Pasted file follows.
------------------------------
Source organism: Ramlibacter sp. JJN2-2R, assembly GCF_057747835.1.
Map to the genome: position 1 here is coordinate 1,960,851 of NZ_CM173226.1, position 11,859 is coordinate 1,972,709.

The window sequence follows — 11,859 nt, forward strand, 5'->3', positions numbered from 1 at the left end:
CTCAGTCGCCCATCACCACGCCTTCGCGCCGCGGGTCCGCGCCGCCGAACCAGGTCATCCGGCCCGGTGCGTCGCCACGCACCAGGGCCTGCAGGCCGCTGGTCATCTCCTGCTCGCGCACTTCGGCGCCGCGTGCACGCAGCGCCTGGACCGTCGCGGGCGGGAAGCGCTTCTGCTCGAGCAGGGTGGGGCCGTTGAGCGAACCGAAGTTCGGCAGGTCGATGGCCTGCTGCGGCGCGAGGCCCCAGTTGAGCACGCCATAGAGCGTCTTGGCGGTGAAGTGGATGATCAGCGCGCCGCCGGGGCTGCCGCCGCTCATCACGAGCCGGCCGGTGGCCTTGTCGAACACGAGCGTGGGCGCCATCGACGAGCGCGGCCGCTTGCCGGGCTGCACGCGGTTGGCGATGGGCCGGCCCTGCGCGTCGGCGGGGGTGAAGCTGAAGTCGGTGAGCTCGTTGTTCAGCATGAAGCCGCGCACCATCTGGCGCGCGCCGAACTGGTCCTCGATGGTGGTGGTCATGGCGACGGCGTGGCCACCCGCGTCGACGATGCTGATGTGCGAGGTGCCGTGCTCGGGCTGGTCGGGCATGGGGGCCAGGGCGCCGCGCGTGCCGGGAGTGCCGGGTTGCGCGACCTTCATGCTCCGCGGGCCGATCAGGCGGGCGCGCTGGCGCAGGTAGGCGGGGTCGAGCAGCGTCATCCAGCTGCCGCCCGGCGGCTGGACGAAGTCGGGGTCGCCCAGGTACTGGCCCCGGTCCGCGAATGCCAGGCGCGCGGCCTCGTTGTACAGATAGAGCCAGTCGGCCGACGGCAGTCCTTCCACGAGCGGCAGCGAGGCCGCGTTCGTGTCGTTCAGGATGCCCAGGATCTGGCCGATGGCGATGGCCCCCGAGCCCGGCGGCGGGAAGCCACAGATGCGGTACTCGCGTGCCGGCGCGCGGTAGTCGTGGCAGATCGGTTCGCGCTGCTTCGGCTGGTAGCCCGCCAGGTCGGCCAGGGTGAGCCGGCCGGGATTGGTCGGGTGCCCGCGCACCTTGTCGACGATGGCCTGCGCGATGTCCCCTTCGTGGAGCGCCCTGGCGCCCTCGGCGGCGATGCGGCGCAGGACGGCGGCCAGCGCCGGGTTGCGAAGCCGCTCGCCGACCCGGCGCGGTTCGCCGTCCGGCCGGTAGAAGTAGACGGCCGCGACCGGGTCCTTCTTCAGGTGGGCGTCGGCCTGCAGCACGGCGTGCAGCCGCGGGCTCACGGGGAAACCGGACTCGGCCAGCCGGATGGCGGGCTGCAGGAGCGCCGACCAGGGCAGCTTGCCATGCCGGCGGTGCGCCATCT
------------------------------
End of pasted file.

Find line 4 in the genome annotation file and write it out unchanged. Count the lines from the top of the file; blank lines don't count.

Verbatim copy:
CTCAGTCGCCCATCACCACGCCTTCGCGCCGCGGGTCCGCGCCGCCGAACCAGGTCATCCGGCCCGGTGCGTCGCCACGCACCAGGGCCTGCAGGCCGCTGGTCATCTCCTGCTCGCGCACTTCGGCGCCGCGTGCACGCAGCGCCTGGACCGTCGCGGGCGGGAAGCGCTTCTGCTCGAGCAGGGTGGGGCCGTTGAGCGAACCGAAGTTCGGCAGGTCGATGGCCTGCTGCGGCGCGAGGCCCCAGTTGAGCACGCCATAGAGCGTCTTGGCGGTGAAGTGGATGATCAGCGCGCCGCCGGGGCTGCCGCCGCTCATCACGAGCCGGCCGGTGGCCTTGTCGAACACGAGCGTGGGCGCCATCGACGAGCGCGGCCGCTTGCCGGGCTGCACGCGGTTGGCGATGGGCCGGCCCTGCGCGTCGGCGGGGGTGAAGCTGAAGTCGGTGAGCTCGTTGTTCAGCATGAAGCCGCGCACCATCTGGCGCGCGCCGAACTGGTCCTCGATGGTGGTGGTCATGGCGACGGCGTGGCCACCCGCGTCGACGATGCTGATGTGCGAGGTGCCGTGCTCGGGCTGGTCGGGCATGGGGGCCAGGGCGCCGCGCGTGCCGGGAGTGCCGGGTTGCGCGACCTTCATGCTCCGCGGGCCGATCAGGCGGGCGCGCTGGCGCAGGTAGGCGGGGTCGAGCAGCGTCATCCAGCTGCCGCCCGGCGGCTGGACGAAGTCGGGGTCGCCCAGGTACTGGCCCCGGTCCGCGAATGCCAGGCGCGCGGCCTCGTTGTACAGATAGAGCCAGTCGGCCGACGGCAGTCCTTCCACGAGCGGCAGCGAGGCCGCGTTCGTGTCGTTCAGGATGCCCAGGATCTGGCCGATGGCGATGGCCCCCGAGCCCGGCGGCGGGAAGCCACAGATGCGGTACTCGCGTGCCGGCGCGCGGTAGTCGTGGCAGATCGGTTCGCGCTGCTTCGGCTGGTAGCCCGCCAGGTCGGCCAGGGTGAGCCGGCCGGGATTGGTCGGGTGCCCGCGCACCTTGTCGACGATGGCCTGCGCGATGTCCCCTTCGTGGAGCGCCCTGGCGCCCTCGGCGGCGATGCGGCGCAGGACGGCGGCCAGCGCCGGGTTGCGAAGCCGCTCGCCGACCCGGCGCGGTTCGCCGTCCGGCCGGTAGAAGTAGACGGCCGCGACCGGGTCCTTCTTCAGGTGGGCGTCGGCCTGCAGCACGGCGTGCAGCCGCGGGCTCACGGGGAAACCGGACTCGGCCAGCCGGATGGCGGGCTGCAGGAGCGCCGACCAGGGCAGCTTGCCATGCCGGCGGTGCGCCATCT